the business’ viability, the answer is simple — they cut out the middleman, the optician. A Zenni Optical customer service agent said opticians make their money off of eyeglass fittings. All glasses are mass produced using industry-standard manufacturing processes. There are sites similar to Zenni Optical out there. and both sell inexpensive generic frames and discounted designer frames. Prices range from $10 to more than $100. Zenni doesn’t accept insurance, but a customer service agent said most providers will accept a copy of the invoice for reimbursement. So give your insurance provider a call and you may be able to save yourself $5 to $10. All you need to place your order is your prescription with your pupillary distance (PD), the distance from the center of one pupil to the other. If you don’t have a copy of your prescription, you can call your optometrist and pick one up. If you don’t have an optometrist, give the Lion’s Eye Center on UNM

North Campus a call. If you have commercial insurance, like Blue Cross Blue Shield or Presbyterian, eye exams start at $41; UNM insurance will get you in and out for $21. If online shopping isn’t your thing, or if you’re a one-stop shopper, there are other options. LensCrafters does exams ($95) and sells the frames and lenses. The frames start at $59, not including the lenses, and reach all the way up to $600 for a pair of Dolce & Gabbana beauties. If you want to go local with your frame shopping, try The Optical Shop. This eyewear boutique has frames ranging from $169 to $450, not including lenses, and carries unique designers like Michael Stars and Norma Kamali. If these options motivate you to begin expressing your style through your frames, consider going with a bright color — vibrantly hued glasses are one of this season’s hottest trends. Give it a go in orange, red, fuchsia, sunny yellow or cobalt blue and try a cat-eye or round style if you’re feeling sassy.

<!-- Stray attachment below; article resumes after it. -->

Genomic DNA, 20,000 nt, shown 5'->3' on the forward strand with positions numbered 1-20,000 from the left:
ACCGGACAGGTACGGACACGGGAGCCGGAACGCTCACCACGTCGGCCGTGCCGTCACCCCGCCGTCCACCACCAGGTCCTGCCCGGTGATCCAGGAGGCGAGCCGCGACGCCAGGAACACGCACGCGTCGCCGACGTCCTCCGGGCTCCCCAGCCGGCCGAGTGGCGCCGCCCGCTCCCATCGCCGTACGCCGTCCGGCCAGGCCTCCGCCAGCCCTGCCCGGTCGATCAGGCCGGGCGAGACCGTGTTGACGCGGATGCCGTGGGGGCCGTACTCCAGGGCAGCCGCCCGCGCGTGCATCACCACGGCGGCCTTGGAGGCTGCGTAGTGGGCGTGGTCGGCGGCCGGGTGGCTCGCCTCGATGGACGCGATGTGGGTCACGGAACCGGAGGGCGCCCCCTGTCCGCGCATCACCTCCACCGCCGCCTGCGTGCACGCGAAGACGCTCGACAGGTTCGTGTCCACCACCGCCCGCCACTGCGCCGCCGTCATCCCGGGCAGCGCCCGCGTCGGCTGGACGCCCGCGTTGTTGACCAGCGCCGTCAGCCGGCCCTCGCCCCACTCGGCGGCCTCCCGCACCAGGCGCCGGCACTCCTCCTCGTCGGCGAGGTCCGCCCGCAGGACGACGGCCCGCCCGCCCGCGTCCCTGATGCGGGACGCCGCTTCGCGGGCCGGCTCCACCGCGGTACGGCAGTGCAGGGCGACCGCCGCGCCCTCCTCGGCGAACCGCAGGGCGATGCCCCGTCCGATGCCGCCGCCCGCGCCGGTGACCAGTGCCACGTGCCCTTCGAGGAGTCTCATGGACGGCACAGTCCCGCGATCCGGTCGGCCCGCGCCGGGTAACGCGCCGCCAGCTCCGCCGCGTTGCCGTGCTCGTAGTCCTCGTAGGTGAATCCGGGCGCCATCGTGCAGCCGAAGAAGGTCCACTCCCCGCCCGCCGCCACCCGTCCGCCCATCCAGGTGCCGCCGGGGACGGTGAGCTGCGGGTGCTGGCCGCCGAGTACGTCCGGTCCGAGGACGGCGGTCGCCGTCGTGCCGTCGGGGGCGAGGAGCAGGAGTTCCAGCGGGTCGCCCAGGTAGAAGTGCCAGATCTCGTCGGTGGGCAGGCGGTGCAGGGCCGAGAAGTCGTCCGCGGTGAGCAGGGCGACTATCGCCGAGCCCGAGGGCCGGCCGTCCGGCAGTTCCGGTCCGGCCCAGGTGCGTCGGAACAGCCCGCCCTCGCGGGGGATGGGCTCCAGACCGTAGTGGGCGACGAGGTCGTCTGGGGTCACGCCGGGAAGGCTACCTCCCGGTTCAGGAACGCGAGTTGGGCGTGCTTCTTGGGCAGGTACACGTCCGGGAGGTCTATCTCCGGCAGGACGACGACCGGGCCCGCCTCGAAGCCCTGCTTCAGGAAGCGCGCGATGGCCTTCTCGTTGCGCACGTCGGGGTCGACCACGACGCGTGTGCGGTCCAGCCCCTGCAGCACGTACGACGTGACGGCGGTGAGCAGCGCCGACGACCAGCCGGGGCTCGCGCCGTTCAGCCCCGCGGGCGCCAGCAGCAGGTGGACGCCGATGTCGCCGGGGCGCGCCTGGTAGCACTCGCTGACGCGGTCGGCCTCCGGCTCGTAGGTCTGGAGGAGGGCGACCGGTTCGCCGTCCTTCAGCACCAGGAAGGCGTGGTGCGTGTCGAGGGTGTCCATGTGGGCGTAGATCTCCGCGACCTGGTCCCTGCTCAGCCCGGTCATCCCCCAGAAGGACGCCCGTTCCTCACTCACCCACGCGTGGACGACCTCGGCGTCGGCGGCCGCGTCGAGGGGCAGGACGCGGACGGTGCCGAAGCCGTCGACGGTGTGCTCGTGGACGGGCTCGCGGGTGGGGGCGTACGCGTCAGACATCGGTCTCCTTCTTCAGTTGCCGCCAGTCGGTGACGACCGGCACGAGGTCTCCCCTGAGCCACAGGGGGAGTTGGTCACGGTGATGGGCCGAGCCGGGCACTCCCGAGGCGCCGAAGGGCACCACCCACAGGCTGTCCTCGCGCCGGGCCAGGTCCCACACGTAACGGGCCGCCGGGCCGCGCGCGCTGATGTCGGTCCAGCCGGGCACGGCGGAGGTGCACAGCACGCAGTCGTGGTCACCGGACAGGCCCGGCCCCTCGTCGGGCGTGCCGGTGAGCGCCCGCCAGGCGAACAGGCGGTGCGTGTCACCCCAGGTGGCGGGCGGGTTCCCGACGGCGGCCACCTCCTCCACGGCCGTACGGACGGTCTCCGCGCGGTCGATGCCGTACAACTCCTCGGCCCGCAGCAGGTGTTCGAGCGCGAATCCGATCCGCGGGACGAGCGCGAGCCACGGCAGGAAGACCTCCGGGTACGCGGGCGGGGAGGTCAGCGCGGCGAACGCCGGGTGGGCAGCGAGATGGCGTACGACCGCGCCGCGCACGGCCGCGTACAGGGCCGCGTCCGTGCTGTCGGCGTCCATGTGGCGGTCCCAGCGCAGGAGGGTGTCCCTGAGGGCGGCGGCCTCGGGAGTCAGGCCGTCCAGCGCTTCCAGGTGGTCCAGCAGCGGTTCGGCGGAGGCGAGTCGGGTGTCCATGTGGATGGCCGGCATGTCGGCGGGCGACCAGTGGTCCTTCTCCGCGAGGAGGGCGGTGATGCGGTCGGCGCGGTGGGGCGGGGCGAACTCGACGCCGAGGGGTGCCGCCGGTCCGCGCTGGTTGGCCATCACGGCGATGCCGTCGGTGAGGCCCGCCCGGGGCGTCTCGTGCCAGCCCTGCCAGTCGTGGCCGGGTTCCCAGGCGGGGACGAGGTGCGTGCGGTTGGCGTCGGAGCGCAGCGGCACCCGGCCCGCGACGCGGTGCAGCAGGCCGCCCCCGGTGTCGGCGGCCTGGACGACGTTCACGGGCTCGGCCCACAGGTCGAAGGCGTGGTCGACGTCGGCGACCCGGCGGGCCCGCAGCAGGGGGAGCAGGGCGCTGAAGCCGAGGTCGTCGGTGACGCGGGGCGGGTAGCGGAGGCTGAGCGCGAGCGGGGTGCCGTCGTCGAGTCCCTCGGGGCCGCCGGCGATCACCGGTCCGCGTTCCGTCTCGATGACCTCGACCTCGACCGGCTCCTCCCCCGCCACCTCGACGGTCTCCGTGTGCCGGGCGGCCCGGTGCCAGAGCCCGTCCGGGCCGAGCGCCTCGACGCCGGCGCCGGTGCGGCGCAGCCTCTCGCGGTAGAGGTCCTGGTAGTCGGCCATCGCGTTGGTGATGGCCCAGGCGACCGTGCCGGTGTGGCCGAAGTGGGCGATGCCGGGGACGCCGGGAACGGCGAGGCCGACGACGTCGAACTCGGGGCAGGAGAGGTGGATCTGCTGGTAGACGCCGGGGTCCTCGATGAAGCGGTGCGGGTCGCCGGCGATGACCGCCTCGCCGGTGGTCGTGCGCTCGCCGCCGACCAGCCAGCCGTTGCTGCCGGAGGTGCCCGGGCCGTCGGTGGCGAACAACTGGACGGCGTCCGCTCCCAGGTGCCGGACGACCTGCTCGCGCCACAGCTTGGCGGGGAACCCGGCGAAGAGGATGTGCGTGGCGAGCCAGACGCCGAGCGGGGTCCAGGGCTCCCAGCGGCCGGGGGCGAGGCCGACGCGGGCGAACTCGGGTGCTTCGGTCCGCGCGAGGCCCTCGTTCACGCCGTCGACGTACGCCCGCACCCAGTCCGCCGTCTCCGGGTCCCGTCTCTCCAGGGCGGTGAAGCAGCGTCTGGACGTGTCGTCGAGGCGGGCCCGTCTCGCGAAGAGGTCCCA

The Optical Shop 3411 Central Avenue 505-254-1300 Price: $169- $450 Does not accept insurance

UNMH Lion’s Eye Center 2211 Lomas Boulevard N.E. 505-272-2553 Exams start at $21 for UNM insurance holders

LensCrafters 6600 Menaul Blvd. N.E. M5A 505-889-3465

Don’t worry... it kinda looks like you’re taking notes.

by Faerl Marie Torres


DAILY LOBO new mexico


lobo features

New Mexico Daily Lobo


FOR RELEASE FEBRUARY Thursday2,, 2012 February 2, 2012 / Page 11

Los Angeles Times Daily Crossword Puzzle

dailycrossword Edited by Rich Norris and Joyce Lewis

Level 1 2 3 4


Solution to yesterday’s problem